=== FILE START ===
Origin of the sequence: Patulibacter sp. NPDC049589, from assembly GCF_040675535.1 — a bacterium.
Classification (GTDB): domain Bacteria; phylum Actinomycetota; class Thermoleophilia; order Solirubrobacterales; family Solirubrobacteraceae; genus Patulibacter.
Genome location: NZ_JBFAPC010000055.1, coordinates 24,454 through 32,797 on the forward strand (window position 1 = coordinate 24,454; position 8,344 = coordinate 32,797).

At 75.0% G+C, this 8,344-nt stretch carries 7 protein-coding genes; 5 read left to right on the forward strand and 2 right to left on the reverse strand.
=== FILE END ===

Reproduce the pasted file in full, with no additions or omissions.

Origin of the sequence: Patulibacter sp. NPDC049589, from assembly GCF_040675535.1 — a bacterium.
Classification (GTDB): domain Bacteria; phylum Actinomycetota; class Thermoleophilia; order Solirubrobacterales; family Solirubrobacteraceae; genus Patulibacter.
Genome location: NZ_JBFAPC010000055.1, coordinates 24,454 through 32,797 on the forward strand (window position 1 = coordinate 24,454; position 8,344 = coordinate 32,797).

At 75.0% G+C, this 8,344-nt stretch carries 7 protein-coding genes; 5 read left to right on the forward strand and 2 right to left on the reverse strand.